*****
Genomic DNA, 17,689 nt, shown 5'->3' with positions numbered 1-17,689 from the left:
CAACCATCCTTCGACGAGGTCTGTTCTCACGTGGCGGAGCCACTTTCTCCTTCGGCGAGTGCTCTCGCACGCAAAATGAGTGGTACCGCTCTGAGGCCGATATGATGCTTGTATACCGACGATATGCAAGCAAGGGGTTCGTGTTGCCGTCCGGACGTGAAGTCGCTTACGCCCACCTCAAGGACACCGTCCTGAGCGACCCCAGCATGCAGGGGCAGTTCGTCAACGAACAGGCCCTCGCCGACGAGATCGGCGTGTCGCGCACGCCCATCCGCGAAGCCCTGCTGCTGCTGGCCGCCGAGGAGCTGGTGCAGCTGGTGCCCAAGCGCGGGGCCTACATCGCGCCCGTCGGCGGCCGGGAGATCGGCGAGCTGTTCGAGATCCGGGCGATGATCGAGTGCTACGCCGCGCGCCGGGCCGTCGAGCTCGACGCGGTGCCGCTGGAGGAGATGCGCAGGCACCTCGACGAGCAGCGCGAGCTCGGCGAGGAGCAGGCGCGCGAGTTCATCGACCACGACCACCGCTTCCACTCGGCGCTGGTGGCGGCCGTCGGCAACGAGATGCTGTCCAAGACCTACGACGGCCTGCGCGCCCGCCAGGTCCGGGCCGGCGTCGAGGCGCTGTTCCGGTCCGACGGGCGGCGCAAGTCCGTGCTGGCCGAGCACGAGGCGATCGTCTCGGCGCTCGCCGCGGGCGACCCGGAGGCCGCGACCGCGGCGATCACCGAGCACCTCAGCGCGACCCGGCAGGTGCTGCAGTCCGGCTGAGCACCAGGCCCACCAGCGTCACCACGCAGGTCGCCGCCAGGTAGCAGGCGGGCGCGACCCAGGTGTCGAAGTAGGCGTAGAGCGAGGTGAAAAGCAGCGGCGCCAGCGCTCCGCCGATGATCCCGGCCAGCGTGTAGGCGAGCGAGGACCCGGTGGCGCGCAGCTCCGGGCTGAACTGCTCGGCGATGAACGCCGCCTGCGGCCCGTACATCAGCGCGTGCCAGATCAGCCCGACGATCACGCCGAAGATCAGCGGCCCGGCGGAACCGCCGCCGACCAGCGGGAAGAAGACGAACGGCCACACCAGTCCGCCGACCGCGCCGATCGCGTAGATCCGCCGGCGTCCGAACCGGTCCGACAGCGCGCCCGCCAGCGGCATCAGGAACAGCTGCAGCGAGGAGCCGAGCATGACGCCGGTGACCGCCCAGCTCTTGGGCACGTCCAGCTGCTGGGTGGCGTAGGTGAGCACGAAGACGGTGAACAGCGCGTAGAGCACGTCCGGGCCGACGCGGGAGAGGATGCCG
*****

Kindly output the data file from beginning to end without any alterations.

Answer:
Genomic DNA, 17,689 nt, shown 5'->3' with positions numbered 1-17,689 from the left:
CAACCATCCTTCGACGAGGTCTGTTCTCACGTGGCGGAGCCACTTTCTCCTTCGGCGAGTGCTCTCGCACGCAAAATGAGTGGTACCGCTCTGAGGCCGATATGATGCTTGTATACCGACGATATGCAAGCAAGGGGTTCGTGTTGCCGTCCGGACGTGAAGTCGCTTACGCCCACCTCAAGGACACCGTCCTGAGCGACCCCAGCATGCAGGGGCAGTTCGTCAACGAACAGGCCCTCGCCGACGAGATCGGCGTGTCGCGCACGCCCATCCGCGAAGCCCTGCTGCTGCTGGCCGCCGAGGAGCTGGTGCAGCTGGTGCCCAAGCGCGGGGCCTACATCGCGCCCGTCGGCGGCCGGGAGATCGGCGAGCTGTTCGAGATCCGGGCGATGATCGAGTGCTACGCCGCGCGCCGGGCCGTCGAGCTCGACGCGGTGCCGCTGGAGGAGATGCGCAGGCACCTCGACGAGCAGCGCGAGCTCGGCGAGGAGCAGGCGCGCGAGTTCATCGACCACGACCACCGCTTCCACTCGGCGCTGGTGGCGGCCGTCGGCAACGAGATGCTGTCCAAGACCTACGACGGCCTGCGCGCCCGCCAGGTCCGGGCCGGCGTCGAGGCGCTGTTCCGGTCCGACGGGCGGCGCAAGTCCGTGCTGGCCGAGCACGAGGCGATCGTCTCGGCGCTCGCCGCGGGCGACCCGGAGGCCGCGACCGCGGCGATCACCGAGCACCTCAGCGCGACCCGGCAGGTGCTGCAGTCCGGCTGAGCACCAGGCCCACCAGCGTCACCACGCAGGTCGCCGCCAGGTAGCAGGCGGGCGCGACCCAGGTGTCGAAGTAGGCGTAGAGCGAGGTGAAAAGCAGCGGCGCCAGCGCTCCGCCGATGATCCCGGCCAGCGTGTAGGCGAGCGAGGACCCGGTGGCGCGCAGCTCCGGGCTGAACTGCTCGGCGATGAACGCCGCCTGCGGCCCGTACATCAGCGCGTGCCAGATCAGCCCGACGATCACGCCGAAGATCAGCGGCCCGGCGGAACCGCCGCCGACCAGCGGGAAGAAGACGAACGGCCACACCAGTCCGCCGACCGCGCCGATCGCGTAGATCCGCCGGCGTCCGAACCGGTCCGACAGCGCGCCCGCCAGCGGCATCAGGAACAGCTGCAGCGAGGAGCCGAGCATGACGCCGGTGACCGCCCAGCTCTTGGGCACGTCCAGCTGCTGGGTGGCGTAGGTGAGCACGAAGACGGTGAACAGCGCGTAGAGCACGTCCGGGCCGACGCGGGAGAGGATGCCG